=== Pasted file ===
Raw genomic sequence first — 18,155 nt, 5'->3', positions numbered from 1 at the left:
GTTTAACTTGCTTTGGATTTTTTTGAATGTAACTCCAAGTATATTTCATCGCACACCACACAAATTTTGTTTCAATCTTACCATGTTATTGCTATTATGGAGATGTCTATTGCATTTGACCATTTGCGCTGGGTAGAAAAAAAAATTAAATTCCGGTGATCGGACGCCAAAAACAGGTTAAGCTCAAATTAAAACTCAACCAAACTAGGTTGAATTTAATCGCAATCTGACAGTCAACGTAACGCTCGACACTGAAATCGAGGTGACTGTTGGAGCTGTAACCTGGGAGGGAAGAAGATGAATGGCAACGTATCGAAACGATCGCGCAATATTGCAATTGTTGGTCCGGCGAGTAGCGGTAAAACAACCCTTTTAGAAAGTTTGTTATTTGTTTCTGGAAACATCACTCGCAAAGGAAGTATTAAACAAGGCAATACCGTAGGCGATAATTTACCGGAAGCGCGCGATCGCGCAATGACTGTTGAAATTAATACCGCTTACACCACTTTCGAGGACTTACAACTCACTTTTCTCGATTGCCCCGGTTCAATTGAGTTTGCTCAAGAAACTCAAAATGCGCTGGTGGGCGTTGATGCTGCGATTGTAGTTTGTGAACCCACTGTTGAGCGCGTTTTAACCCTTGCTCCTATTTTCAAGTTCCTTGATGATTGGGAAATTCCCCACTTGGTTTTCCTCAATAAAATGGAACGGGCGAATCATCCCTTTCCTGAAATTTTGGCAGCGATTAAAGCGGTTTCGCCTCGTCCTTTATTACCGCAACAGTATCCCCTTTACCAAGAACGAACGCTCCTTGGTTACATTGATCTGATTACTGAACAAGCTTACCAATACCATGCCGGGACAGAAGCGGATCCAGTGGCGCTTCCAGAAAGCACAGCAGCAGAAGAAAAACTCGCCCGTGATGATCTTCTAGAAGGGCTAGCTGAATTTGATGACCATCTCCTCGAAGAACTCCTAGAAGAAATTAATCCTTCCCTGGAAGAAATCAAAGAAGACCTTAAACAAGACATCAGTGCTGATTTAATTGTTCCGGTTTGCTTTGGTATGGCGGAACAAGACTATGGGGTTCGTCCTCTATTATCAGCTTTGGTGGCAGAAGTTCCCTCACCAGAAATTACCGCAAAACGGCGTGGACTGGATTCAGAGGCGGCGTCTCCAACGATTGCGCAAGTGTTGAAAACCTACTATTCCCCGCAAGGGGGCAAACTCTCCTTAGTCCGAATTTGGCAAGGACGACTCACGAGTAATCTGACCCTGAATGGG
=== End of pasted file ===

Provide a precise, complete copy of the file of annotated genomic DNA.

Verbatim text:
Raw genomic sequence first — 18,155 nt, 5'->3', positions numbered from 1 at the left:
GTTTAACTTGCTTTGGATTTTTTTGAATGTAACTCCAAGTATATTTCATCGCACACCACACAAATTTTGTTTCAATCTTACCATGTTATTGCTATTATGGAGATGTCTATTGCATTTGACCATTTGCGCTGGGTAGAAAAAAAAATTAAATTCCGGTGATCGGACGCCAAAAACAGGTTAAGCTCAAATTAAAACTCAACCAAACTAGGTTGAATTTAATCGCAATCTGACAGTCAACGTAACGCTCGACACTGAAATCGAGGTGACTGTTGGAGCTGTAACCTGGGAGGGAAGAAGATGAATGGCAACGTATCGAAACGATCGCGCAATATTGCAATTGTTGGTCCGGCGAGTAGCGGTAAAACAACCCTTTTAGAAAGTTTGTTATTTGTTTCTGGAAACATCACTCGCAAAGGAAGTATTAAACAAGGCAATACCGTAGGCGATAATTTACCGGAAGCGCGCGATCGCGCAATGACTGTTGAAATTAATACCGCTTACACCACTTTCGAGGACTTACAACTCACTTTTCTCGATTGCCCCGGTTCAATTGAGTTTGCTCAAGAAACTCAAAATGCGCTGGTGGGCGTTGATGCTGCGATTGTAGTTTGTGAACCCACTGTTGAGCGCGTTTTAACCCTTGCTCCTATTTTCAAGTTCCTTGATGATTGGGAAATTCCCCACTTGGTTTTCCTCAATAAAATGGAACGGGCGAATCATCCCTTTCCTGAAATTTTGGCAGCGATTAAAGCGGTTTCGCCTCGTCCTTTATTACCGCAACAGTATCCCCTTTACCAAGAACGAACGCTCCTTGGTTACATTGATCTGATTACTGAACAAGCTTACCAATACCATGCCGGGACAGAAGCGGATCCAGTGGCGCTTCCAGAAAGCACAGCAGCAGAAGAAAAACTCGCCCGTGATGATCTTCTAGAAGGGCTAGCTGAATTTGATGACCATCTCCTCGAAGAACTCCTAGAAGAAATTAATCCTTCCCTGGAAGAAATCAAAGAAGACCTTAAACAAGACATCAGTGCTGATTTAATTGTTCCGGTTTGCTTTGGTATGGCGGAACAAGACTATGGGGTTCGTCCTCTATTATCAGCTTTGGTGGCAGAAGTTCCCTCACCAGAAATTACCGCAAAACGGCGTGGACTGGATTCAGAGGCGGCGTCTCCAACGATTGCGCAAGTGTTGAAAACCTACTATTCCCCGCAAGGGGGCAAACTCTCCTTAGTCCGAATTTGGCAAGGACGACTCACGAGTAATCTGACCCTGAATGGG